Republicans Jumping Ship?
by Scott Shields, Fri Mar 24, 2006 at 07:04:01 AM EST
This morning, AP writer Tom Raum noticed something I wrote about here a month ago. Republican candidates love the money President Bush can help them raise, but they sure aren't fond of being seen with the guy in public. When I first brought it up, I was talking about Republican Governors. Call this the Senate edition.
Many worried Republicans on the ballot in November have been pushing away from the White House, not wanting to be dragged under by President Bush's sinking approval ratings and growing anxiety over Iraq.
That doesn't mean they're also fleeing his cash offerings, however.
Despite approval ratings in the mid-to-upper 30s, Bush remains the nation's most successful fundraiser. Vice President Dick Cheney, whose poll numbers are even lower than Bush's, is not far behind. Both have raised tens of millions of dollars for GOP congressional and gubernatorial candidates running in this year's midterm elections.
Even as some Republicans are becoming increasingly defiant on a range of issues, they're still lining up dutifully for the president's campaign dollars.
The examples Raum gives are hilarious. Maryland Senate candidate Michael Steele appeared with Bush at an event that took in $500,000 after being a no-show at a Bush speech at the Naval Academy. It was a similar story for Minnesota Senate candidate Mark Kennedy. New Jersey Senate candidate Tom Kean Jr showed up late to a $400,000 fundraiser after Dick Cheney had already left, laughably blaming a traffic tie-up.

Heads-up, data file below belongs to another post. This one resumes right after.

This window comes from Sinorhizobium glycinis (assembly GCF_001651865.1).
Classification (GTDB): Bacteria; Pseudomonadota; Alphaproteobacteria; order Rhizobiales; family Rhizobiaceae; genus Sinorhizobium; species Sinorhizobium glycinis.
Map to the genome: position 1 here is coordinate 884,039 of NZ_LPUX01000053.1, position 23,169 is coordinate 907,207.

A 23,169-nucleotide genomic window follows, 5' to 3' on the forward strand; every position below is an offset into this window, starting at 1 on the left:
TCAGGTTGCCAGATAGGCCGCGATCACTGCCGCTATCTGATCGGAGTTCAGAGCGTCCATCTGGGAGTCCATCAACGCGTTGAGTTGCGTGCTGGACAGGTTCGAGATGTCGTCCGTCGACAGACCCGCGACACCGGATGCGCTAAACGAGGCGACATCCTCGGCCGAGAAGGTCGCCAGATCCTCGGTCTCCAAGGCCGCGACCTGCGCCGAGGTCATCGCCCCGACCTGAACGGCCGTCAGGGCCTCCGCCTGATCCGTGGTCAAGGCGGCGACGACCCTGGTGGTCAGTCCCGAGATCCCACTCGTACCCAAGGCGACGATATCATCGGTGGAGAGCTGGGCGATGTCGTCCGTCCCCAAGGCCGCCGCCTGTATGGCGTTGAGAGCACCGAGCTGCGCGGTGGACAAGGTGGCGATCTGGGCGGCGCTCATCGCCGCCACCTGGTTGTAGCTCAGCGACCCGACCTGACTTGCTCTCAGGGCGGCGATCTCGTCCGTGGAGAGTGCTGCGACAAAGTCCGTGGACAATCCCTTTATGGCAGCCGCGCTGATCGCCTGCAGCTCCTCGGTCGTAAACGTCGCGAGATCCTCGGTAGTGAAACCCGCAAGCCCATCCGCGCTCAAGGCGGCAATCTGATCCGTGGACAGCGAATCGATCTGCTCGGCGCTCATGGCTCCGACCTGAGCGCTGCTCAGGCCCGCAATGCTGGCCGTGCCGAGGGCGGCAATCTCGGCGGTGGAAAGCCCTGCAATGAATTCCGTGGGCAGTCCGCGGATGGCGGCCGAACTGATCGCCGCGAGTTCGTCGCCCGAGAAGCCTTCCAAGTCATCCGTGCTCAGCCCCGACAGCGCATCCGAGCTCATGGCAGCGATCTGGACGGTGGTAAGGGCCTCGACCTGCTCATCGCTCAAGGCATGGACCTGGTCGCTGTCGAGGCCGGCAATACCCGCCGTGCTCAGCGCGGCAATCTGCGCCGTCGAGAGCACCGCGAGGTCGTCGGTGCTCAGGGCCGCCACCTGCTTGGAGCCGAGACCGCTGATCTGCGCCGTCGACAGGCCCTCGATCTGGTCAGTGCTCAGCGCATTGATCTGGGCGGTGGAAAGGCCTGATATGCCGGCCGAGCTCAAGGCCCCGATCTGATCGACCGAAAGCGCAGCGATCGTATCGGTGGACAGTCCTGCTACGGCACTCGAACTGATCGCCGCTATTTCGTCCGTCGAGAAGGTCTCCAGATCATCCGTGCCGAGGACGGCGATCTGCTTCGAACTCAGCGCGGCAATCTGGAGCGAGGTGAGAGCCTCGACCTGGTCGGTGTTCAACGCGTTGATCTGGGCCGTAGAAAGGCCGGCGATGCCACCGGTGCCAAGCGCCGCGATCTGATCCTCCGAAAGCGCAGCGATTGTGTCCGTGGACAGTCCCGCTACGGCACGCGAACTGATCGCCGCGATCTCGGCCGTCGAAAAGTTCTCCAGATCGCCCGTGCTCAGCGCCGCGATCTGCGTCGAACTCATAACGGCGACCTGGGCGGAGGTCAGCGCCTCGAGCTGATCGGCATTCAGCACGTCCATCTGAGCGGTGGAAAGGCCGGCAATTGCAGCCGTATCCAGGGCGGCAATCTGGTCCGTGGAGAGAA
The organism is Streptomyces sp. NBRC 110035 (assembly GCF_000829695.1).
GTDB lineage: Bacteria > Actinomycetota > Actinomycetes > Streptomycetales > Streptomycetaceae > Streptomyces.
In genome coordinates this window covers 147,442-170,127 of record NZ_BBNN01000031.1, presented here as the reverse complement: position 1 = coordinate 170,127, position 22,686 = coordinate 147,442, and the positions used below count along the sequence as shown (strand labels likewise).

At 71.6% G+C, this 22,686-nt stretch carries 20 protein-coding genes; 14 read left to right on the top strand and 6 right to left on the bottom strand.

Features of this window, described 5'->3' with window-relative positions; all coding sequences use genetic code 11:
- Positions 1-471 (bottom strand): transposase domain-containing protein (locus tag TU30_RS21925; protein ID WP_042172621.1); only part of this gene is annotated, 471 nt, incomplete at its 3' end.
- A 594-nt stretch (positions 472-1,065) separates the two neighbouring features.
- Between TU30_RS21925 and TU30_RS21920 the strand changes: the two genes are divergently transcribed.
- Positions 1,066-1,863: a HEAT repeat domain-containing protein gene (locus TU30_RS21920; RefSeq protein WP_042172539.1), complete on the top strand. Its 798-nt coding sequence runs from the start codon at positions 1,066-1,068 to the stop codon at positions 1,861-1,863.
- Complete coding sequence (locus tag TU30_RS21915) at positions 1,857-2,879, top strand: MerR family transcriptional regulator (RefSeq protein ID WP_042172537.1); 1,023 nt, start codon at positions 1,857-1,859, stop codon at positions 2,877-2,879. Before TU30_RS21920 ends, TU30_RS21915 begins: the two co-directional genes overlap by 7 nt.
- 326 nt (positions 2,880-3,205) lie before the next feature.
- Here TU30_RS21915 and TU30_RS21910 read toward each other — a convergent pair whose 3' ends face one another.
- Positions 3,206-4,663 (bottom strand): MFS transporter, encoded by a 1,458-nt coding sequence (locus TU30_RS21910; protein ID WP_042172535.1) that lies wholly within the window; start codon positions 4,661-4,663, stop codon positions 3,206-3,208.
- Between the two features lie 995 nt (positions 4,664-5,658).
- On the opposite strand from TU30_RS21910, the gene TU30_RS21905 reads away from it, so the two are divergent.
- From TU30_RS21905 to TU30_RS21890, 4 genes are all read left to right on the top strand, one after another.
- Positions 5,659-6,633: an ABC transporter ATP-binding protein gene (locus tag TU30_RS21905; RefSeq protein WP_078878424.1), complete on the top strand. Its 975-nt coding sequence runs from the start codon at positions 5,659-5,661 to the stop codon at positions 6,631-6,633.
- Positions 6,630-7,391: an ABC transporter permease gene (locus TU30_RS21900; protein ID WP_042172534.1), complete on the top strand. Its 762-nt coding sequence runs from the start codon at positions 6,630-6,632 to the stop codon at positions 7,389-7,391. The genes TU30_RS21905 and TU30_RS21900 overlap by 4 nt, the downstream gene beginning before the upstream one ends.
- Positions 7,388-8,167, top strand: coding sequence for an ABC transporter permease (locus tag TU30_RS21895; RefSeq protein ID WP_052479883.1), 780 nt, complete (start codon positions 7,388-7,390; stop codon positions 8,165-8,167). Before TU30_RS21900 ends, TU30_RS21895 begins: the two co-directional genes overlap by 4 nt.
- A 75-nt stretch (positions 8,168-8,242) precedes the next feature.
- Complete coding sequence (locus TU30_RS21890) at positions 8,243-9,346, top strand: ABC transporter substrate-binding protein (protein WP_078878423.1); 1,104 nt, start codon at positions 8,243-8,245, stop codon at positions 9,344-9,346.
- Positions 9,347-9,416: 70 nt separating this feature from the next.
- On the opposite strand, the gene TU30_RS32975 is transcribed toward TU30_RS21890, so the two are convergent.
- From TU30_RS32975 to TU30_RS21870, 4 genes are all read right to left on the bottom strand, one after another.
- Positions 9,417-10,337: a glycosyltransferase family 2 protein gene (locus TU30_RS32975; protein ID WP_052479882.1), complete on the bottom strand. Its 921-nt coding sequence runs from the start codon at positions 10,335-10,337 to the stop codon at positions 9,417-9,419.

And he's not the only political writer who's noticed the trend. Steve Goldstein of The Philadelphia Inquirer catches Pennsylvania Senator Rick Santorum trying to run from the President's shadow publicly while accepting millions at country club fundraisers with Bush in private. The Wall Street Journal's Washington Wire calls out Mark Kennedy and Steele, as well as Ohio Senator Mike DeWine, for publicly running away from Bush.
This is, of course, par for the political course. But it's still funny to watch the Republicans squirm. No matter how much they may want to distance themselves from Bush in the media, they're completely beholden to him and his money. Much in the same way McCain publicly criticizes Bush and then goes along with the White House agenda, this is all kabuki. Republicans aren't really jumping ship. They're 100% behind the guy running the ship headlong into an iceberg.